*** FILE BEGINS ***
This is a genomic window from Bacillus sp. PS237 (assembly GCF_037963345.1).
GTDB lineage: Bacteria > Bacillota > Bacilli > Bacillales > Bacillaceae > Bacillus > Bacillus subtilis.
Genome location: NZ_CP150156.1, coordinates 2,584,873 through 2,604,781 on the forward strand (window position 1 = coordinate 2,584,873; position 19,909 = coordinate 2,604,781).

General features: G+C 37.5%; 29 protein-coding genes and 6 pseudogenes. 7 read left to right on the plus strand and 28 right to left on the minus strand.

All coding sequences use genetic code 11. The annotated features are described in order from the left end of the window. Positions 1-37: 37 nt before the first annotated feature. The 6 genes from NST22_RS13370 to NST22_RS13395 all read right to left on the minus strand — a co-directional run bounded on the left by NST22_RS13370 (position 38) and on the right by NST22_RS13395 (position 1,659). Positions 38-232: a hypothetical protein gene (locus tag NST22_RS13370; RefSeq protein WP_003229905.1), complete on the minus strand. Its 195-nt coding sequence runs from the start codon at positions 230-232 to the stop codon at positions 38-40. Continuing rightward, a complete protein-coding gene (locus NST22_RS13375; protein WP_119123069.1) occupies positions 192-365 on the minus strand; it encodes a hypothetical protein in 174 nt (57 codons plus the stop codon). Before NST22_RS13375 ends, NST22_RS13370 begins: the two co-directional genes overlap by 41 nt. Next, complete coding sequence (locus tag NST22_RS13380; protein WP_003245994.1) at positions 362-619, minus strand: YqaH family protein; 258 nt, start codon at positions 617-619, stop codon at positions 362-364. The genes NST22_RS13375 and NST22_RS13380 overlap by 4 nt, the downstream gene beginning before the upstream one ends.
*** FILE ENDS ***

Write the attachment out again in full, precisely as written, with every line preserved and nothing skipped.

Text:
This is a genomic window from Bacillus sp. PS237 (assembly GCF_037963345.1).
GTDB lineage: Bacteria > Bacillota > Bacilli > Bacillales > Bacillaceae > Bacillus > Bacillus subtilis.
Genome location: NZ_CP150156.1, coordinates 2,584,873 through 2,604,781 on the forward strand (window position 1 = coordinate 2,584,873; position 19,909 = coordinate 2,604,781).

General features: G+C 37.5%; 29 protein-coding genes and 6 pseudogenes. 7 read left to right on the plus strand and 28 right to left on the minus strand.

All coding sequences use genetic code 11. The annotated features are described in order from the left end of the window. Positions 1-37: 37 nt before the first annotated feature. The 6 genes from NST22_RS13370 to NST22_RS13395 all read right to left on the minus strand — a co-directional run bounded on the left by NST22_RS13370 (position 38) and on the right by NST22_RS13395 (position 1,659). Positions 38-232: a hypothetical protein gene (locus tag NST22_RS13370; RefSeq protein WP_003229905.1), complete on the minus strand. Its 195-nt coding sequence runs from the start codon at positions 230-232 to the stop codon at positions 38-40. Continuing rightward, a complete protein-coding gene (locus NST22_RS13375; protein WP_119123069.1) occupies positions 192-365 on the minus strand; it encodes a hypothetical protein in 174 nt (57 codons plus the stop codon). Before NST22_RS13375 ends, NST22_RS13370 begins: the two co-directional genes overlap by 41 nt. Next, complete coding sequence (locus tag NST22_RS13380; protein WP_003245994.1) at positions 362-619, minus strand: YqaH family protein; 258 nt, start codon at positions 617-619, stop codon at positions 362-364. The genes NST22_RS13375 and NST22_RS13380 overlap by 4 nt, the downstream gene beginning before the upstream one ends.